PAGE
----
They weren't, though. As GRRM once mentioned, when you have dragons, you can get away with a lot. People are less likely to resist when they risk facing a hungry, fire-breathing monster, heh. But even Aegon the Conqueror had to concede a lot. He adopted the local religion of the Seven, accepted the abolition of slavery (a mainstay of Valyrian civilization, and a major foundation of the entire Freehold and its colonies), After him polygamy virtual ceased to exist, and the incest was drastically dialed down.

The breaking of Joffrey's vow to Sansa is a perfect example of how the monarchy was feudal rather than absolute. Sansa's original liege, her father Ned, had been executed as a traitor to the crown. Her next liege, her brother lord and then king Robb, had also turned traitor to the crown and broken his fealty, even going to outright war against the crown.

Despite this, Joffrey was _still_ considered bound by his vow. He had to put on a huge public show and get the blessing of the High Septon and his confirmation that the gods considered him no longer to be bound by his vow (which wasn't even his vow, but his parents, and he wasn't even of age yet).

The Seven Kingdoms never practiced absolutism, and even less so after the death of the dragons.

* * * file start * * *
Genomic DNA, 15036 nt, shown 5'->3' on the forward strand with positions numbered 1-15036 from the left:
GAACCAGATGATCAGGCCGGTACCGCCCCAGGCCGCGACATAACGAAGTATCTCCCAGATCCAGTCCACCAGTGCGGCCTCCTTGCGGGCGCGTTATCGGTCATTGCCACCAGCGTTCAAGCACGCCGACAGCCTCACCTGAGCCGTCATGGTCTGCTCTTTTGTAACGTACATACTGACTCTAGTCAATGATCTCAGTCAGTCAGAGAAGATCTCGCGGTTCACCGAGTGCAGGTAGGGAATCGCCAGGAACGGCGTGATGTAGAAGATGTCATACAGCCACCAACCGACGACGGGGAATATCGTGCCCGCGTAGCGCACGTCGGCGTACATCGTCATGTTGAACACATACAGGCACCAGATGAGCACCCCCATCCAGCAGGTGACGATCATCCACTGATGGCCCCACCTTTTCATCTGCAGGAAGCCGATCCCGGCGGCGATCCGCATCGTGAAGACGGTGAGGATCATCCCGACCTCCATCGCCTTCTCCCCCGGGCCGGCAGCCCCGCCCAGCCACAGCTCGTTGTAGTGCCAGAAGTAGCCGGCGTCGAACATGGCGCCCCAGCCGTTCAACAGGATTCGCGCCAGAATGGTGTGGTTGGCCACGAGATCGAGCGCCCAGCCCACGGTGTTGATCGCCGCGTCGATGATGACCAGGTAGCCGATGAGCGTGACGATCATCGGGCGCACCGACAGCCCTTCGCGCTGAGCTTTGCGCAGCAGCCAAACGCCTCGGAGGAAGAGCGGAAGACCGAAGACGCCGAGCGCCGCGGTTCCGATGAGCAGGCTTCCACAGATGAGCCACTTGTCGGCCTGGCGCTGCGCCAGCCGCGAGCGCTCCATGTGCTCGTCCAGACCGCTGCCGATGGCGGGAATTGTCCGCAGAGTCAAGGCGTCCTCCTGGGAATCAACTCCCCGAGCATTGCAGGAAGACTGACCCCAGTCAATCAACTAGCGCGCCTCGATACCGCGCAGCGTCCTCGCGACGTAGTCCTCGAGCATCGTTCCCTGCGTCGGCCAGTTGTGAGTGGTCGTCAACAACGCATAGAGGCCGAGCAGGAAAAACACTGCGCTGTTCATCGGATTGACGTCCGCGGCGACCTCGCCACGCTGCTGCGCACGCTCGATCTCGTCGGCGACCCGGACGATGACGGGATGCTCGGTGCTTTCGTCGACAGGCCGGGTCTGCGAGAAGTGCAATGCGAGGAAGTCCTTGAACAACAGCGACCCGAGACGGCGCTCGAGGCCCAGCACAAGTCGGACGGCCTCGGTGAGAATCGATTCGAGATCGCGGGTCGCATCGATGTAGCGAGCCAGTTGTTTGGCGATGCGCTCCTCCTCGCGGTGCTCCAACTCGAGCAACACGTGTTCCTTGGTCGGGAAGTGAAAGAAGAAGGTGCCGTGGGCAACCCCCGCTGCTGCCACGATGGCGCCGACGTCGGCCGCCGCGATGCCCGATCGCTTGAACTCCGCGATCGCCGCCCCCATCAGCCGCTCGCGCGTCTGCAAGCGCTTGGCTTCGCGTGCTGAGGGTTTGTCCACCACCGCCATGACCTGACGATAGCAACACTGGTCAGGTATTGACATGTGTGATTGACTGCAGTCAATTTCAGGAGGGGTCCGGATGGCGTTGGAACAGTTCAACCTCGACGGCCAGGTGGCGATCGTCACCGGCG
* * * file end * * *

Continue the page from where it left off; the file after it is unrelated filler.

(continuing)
Edited by Karlshammar

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1 hour ago, Karlshammar said:

As GRRM once mentioned, when you have dragons, you can get away with a lot. People are less likely to resist when they risk facing a hungry, fire-breathing monster, heh.

Yep.

Quote

The territory of Westeros is huge, and the fact of survival of the local royal houses (like the Starks) suggests a relatively loose connection (more loose than that of a 14th century France, for example, where the Dukes - as independent and selfish as they were - were all in fact blood relatives of the Crown). The position of a Targaryen king reminds me somewhat of that of a Holy Roman Emperor - a monarch of course, but ruling over the more or less cohesive federation of territories with their own local ruling dynasties. It doesn't mean that such a monarch has no power - it means that his power is much more dependent on the strength of his personality than that, say, of a king of France.

There's a certain amount of truth to this, yes. Although the early Targayens also had the advantage of dragons, which the Holy Roman Emperor lacked.